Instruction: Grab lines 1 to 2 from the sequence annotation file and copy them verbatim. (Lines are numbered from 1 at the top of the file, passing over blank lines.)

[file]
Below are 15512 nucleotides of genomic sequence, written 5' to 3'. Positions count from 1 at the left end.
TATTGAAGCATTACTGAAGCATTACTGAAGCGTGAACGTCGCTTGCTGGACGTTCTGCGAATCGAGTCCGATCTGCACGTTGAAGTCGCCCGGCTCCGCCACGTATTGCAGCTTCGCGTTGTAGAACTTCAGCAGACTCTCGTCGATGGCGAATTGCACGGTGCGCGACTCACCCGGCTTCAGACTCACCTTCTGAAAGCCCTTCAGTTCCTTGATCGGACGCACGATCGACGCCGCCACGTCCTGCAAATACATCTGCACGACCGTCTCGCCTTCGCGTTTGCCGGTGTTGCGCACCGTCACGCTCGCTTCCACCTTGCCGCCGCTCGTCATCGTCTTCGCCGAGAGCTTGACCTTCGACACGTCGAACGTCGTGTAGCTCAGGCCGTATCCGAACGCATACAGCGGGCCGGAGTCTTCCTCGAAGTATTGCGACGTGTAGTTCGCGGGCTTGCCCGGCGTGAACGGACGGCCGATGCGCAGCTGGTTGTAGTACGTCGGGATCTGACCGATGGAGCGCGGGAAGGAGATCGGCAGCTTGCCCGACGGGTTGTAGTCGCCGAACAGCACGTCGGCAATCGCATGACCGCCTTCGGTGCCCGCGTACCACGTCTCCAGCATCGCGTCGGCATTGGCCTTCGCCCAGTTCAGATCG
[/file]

Below are 15512 nucleotides of genomic sequence, written 5' to 3'. Positions count from 1 at the left end.
TATTGAAGCATTACTGAAGCATTACTGAAGCGTGAACGTCGCTTGCTGGACGTTCTGCGAATCGAGTCCGATCTGCACGTTGAAGTCGCCCGGCTCCGCCACGTATTGCAGCTTCGCGTTGTAGAACTTCAGCAGACTCTCGTCGATGGCGAATTGCACGGTGCGCGACTCACCCGGCTTCAGACTCACCTTCTGAAAGCCCTTCAGTTCCTTGATCGGACGCACGATCGACGCCGCCACGTCCTGCAAATACATCTGCACGACCGTCTCGCCTTCGCGTTTGCCGGTGTTGCGCACCGTCACGCTCGCTTCCACCTTGCCGCCGCTCGTCATCGTCTTCGCCGAGAGCTTGACCTTCGACACGTCGAACGTCGTGTAGCTCAGGCCGTATCCGAACGCATACAGCGGGCCGGAGTCTTCCTCGAAGTATTGCGACGTGTAGTTCGCGGGCTTGCCCGGCGTGAACGGACGGCCGATGCGCAGCTGGTTGTAGTACGTCGGGATCTGACCGATGGAGCGCGGGAAGGAGATCGGCAGCTTGCCCGACGGGTTGTAGTCGCCGAACAGCACGTCGGCAATCGCATGACCGCCTTCGGTGCCCGCGTACCACGTCTCCAGCATCGCGTCGGCATTGGCCTTCGCCCAGTTCAGATCG